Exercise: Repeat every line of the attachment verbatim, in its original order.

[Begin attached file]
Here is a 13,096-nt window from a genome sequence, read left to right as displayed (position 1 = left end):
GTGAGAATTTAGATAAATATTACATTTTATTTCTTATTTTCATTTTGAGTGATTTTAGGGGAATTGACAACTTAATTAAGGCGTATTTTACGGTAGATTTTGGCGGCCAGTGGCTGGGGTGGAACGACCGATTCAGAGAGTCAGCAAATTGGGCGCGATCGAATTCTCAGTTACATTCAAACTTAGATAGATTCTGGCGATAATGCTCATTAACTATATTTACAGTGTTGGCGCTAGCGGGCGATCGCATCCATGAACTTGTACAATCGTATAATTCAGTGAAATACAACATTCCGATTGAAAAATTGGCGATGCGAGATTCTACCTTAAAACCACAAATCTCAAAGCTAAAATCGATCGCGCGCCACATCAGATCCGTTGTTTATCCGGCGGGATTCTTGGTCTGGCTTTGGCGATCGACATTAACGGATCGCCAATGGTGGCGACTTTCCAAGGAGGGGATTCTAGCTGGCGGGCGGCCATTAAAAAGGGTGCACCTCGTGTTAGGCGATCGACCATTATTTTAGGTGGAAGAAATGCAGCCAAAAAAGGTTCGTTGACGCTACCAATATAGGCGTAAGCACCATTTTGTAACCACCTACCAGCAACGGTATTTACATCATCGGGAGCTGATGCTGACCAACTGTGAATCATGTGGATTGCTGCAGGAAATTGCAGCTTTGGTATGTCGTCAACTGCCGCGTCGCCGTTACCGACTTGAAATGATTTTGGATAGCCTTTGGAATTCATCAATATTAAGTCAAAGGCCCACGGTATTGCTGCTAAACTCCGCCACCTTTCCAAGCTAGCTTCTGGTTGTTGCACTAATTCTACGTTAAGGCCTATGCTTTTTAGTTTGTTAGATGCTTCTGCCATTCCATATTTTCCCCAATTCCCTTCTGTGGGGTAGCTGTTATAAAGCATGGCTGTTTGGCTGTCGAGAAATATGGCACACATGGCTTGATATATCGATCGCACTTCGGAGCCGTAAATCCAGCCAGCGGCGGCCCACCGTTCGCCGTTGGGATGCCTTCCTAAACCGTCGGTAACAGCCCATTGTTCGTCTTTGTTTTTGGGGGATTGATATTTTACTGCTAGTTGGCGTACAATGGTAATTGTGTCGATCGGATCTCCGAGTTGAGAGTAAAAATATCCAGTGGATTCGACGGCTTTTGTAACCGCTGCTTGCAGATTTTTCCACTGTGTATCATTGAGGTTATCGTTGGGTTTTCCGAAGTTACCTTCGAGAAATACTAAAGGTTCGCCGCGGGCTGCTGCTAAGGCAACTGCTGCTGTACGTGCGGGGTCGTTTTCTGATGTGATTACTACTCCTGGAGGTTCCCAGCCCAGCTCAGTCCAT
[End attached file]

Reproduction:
Here is a 13,096-nt window from a genome sequence, read left to right as displayed (position 1 = left end):
GTGAGAATTTAGATAAATATTACATTTTATTTCTTATTTTCATTTTGAGTGATTTTAGGGGAATTGACAACTTAATTAAGGCGTATTTTACGGTAGATTTTGGCGGCCAGTGGCTGGGGTGGAACGACCGATTCAGAGAGTCAGCAAATTGGGCGCGATCGAATTCTCAGTTACATTCAAACTTAGATAGATTCTGGCGATAATGCTCATTAACTATATTTACAGTGTTGGCGCTAGCGGGCGATCGCATCCATGAACTTGTACAATCGTATAATTCAGTGAAATACAACATTCCGATTGAAAAATTGGCGATGCGAGATTCTACCTTAAAACCACAAATCTCAAAGCTAAAATCGATCGCGCGCCACATCAGATCCGTTGTTTATCCGGCGGGATTCTTGGTCTGGCTTTGGCGATCGACATTAACGGATCGCCAATGGTGGCGACTTTCCAAGGAGGGGATTCTAGCTGGCGGGCGGCCATTAAAAAGGGTGCACCTCGTGTTAGGCGATCGACCATTATTTTAGGTGGAAGAAATGCAGCCAAAAAAGGTTCGTTGACGCTACCAATATAGGCGTAAGCACCATTTTGTAACCACCTACCAGCAACGGTATTTACATCATCGGGAGCTGATGCTGACCAACTGTGAATCATGTGGATTGCTGCAGGAAATTGCAGCTTTGGTATGTCGTCAACTGCCGCGTCGCCGTTACCGACTTGAAATGATTTTGGATAGCCTTTGGAATTCATCAATATTAAGTCAAAGGCCCACGGTATTGCTGCTAAACTCCGCCACCTTTCCAAGCTAGCTTCTGGTTGTTGCACTAATTCTACGTTAAGGCCTATGCTTTTTAGTTTGTTAGATGCTTCTGCCATTCCATATTTTCCCCAATTCCCTTCTGTGGGGTAGCTGTTATAAAGCATGGCTGTTTGGCTGTCGAGAAATATGGCACACATGGCTTGATATATCGATCGCACTTCGGAGCCGTAAATCCAGCCAGCGGCGGCCCACCGTTCGCCGTTGGGATGCCTTCCTAAACCGTCGGTAACAGCCCATTGTTCGTCTTTGTTTTTGGGGGATTGATATTTTACTGCTAGTTGGCGTACAATGGTAATTGTGTCGATCGGATCTCCGAGTTGAGAGTAAAAATATCCAGTGGATTCGACGGCTTTTGTAACCGCTGCTTGCAGATTTTTCCACTGTGTATCATTGAGGTTATCGTTGGGTTTTCCGAAGTTACCTTCGAGAAATACTAAAGGTTCGCCGCGGGCTGCTGCTAAGGCAACTGCTGCTGTACGTGCGGGGTCGTTTTCTGATGTGATTACTACTCCTGGAGGTTCCCAGCCCAGCTCAGTCCAT